Since cookbooks are the hot topic right now...... [Moved from Home Cooking]
Since cookbooks are the hot topic right now...... Where do you buy your cookbooks and do you buy them used?
I know I certainly do. I use http://www.half.ebay.com/ and of course amazon but I usually buy them used.
In fact a great topic would be what is the cheapest cookbook you have purchased recently?
I have bought the following cookbooks fairly recently and I know I didn't pay more than $5 for them:
"How to cook without a book" by Pam Anderson
"Cooking with Claudine" by Jacques Pepin
"Chinese Cooking for beginners" by Huang Su-Huei
"What's a Cook to Do" by James Peterson
'Cooking Know-how" by Bruce Weinsten
"How to cook" by Pamela Gwyther
and at a garage sale for $1 a piece I got these coffee table cookbooks in pristine condition:
"Italy Today The Beautiful Cookbook" by Lorenza De' Medici
"Artisan baking across America" by Maggie Glezer
"The Bread Baker's Apprentice" by Peter Reinhart
"The great American Baking Book" by Patricia Lousada
"Baking With Julia" by Dorie Greenspan
We have no independent book dealers near us so I buy almost all my cookbooks from either amazon, amazon's used book dealers, half.com or jessica's biscuit. I have also picked up a ton of wonderful cookbooks from the library from $1 to $3 (they periodically sell books to make room on the shelves) including The Bean Bible, The Great Scandanavian Baking Book, Italian Immigrant Cooking and Great Pies and Tarts, My collection numbers over 500 books now. I love my books, try to use them as much as I can and I would never have been able to afford all of them if it wasn't for the second hand dealers, library sales etc.
I usually buy my cookbooks new but this weekend I found three bargains at a flea market near our vacation home in Vermont. This would be a good way of building my cookbook library for weekends as I only have about 20 there (and 800 or so at home!). As the books were $3 each and in excellent condition, I didn't even mind paying again for two that I already had at home - Roast Chicken and Other Stories by Simon Hopkinson and The Vegetarian Table - Italy by Julia Della Croce. The other was a classic - Maida Heatter's Best Dessert Book Ever. Not bad for $12 total! Though not as great as the bargains you got tonka11_99 - I would have been delighted to get any of those for $1.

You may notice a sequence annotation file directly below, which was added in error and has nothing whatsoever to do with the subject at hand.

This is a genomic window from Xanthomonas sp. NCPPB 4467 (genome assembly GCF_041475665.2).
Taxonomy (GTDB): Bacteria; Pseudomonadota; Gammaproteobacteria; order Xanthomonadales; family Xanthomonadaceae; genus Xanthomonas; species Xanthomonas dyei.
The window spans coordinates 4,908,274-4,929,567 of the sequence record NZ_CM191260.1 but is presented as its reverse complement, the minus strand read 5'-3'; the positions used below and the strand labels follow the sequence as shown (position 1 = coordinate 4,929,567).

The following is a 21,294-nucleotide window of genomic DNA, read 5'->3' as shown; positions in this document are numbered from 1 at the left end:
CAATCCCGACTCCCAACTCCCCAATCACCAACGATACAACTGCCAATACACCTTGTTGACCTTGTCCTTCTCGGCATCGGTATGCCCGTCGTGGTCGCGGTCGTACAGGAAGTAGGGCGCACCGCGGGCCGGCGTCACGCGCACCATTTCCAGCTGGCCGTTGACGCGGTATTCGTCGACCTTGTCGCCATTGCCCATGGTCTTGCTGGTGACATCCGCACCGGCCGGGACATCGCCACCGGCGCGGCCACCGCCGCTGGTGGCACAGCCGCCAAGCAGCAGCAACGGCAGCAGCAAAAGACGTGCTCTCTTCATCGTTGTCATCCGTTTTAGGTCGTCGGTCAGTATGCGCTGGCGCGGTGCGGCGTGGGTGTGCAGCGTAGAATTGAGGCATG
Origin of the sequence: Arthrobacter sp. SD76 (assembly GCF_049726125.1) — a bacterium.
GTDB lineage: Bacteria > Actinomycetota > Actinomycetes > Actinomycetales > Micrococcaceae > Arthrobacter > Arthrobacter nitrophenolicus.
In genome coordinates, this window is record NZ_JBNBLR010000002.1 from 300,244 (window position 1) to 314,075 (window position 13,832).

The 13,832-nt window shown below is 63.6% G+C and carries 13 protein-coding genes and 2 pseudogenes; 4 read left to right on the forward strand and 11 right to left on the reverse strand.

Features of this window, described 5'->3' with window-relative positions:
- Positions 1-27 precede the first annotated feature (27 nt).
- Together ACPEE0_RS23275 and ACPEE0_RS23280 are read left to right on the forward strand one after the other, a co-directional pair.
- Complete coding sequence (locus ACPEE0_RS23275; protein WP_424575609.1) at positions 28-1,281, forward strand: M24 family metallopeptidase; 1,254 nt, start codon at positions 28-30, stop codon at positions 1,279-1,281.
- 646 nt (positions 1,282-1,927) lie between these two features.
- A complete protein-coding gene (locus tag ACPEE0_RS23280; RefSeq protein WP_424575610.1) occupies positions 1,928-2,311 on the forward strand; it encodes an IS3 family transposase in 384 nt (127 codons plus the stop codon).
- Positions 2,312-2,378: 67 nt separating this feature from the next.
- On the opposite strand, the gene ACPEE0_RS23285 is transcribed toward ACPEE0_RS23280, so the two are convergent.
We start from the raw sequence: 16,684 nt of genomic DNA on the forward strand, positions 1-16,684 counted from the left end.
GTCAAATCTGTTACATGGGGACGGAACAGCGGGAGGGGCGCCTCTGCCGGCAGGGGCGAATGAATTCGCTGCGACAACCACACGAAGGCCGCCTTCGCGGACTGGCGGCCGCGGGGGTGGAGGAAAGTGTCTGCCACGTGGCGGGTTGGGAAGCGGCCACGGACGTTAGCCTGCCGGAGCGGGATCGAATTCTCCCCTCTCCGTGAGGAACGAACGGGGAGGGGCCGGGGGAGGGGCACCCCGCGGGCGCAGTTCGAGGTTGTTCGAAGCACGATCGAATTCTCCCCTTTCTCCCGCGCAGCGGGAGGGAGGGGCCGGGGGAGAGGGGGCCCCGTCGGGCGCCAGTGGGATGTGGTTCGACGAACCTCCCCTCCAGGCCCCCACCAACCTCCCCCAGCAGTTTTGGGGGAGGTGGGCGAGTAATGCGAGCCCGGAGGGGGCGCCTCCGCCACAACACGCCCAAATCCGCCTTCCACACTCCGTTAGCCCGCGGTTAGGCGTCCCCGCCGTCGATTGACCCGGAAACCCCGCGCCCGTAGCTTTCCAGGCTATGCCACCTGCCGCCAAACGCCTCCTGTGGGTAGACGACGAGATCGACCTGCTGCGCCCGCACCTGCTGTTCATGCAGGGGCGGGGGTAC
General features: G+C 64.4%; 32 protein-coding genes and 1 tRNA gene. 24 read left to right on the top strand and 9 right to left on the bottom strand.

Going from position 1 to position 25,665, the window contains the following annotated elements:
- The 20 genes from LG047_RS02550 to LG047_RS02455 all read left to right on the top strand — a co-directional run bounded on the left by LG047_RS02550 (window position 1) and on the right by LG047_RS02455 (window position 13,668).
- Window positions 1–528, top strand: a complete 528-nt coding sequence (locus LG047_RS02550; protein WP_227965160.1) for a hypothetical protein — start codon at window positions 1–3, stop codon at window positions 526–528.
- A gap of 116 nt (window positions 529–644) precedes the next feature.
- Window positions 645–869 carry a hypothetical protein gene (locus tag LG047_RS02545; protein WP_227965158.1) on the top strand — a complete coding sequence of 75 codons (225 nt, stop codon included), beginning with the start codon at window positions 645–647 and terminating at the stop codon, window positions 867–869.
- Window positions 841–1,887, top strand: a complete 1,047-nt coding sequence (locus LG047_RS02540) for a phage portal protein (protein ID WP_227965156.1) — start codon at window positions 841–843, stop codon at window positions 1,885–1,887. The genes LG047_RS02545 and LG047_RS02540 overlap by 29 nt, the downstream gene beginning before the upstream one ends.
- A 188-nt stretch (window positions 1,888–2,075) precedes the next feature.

I always search thrift stores for unique vintage cookbooks. Recently I've found:
Campbell's Great Restaurants Cookbook, USA (1969)-All of the restaurants submitted signature recipes altered to include campbell's products.
Barbecuing the Weber Covered Way (1972)-Includes instructions on how to roast a suckling pig in a Weber Grill
Blossom Music Center Cookbook (1980)-Not really cool unless you're from Northeastern Ohio, where Blossom is located. But it's one of the more unique local cookbooks I've run across
Zodiac Parties:Menus and Recipes (1967)-According to the back of the book it solves the eternal problems of Whom to invite, what to serve, and how to prepare the food. This one was a gift from a friend who knows my collection.
I've found quite a few things this way. In an antique store some years ago, I happened on a shelving unit FULL of newspaper review copies of cookbooks from the '50s onward. I got Mrs. Brown's Southern Cooking, Shrimp Cookery, and one of my favorite books ever, Robert Farrar Capon's "The Supper of the Lamb."
I noticed a number of recent threads on the subject of cookbooks too - favorites, which five etc. I have The Bread Baker's Apprentice and I've heard good things about Baking with Julia. I'd like to spend more time on bread - it's a personal goal... and since I didn't grow up in a family of bakers I have to start somewhere. ($1! clearly we're not shopping at the same garage sales)
I know several folks (but obviously not all) who collect numerous cookbooks. My MIL has a formidable collection, numbering in the hundreds. I don't have the space so I try books out by borrowing from the library/ a friend. We moved last year and I donated what I could of the books I hadn't used in years. I've collected a few more... but I find inspiration not only in cookbooks, but from the COTM discussions, the what's for dinner? and baking threads, and in a handful of food blogs that I follow. Some days inspiration comes from what I forgot about in the crisper that needs to be used up pronto :)
I go back and forth between the local independent wherever I happen to be living and Jessica's Biscuit, feeling guilty about the latter but happy to save the coin (and the autographed copies they so often feature are pretty cool). Any used cookbooks tend to come from big book fairs---best find was James Peterson's _Splendid Soups_ for like $4.50 at the Printer's Row Book Fair in Chicago.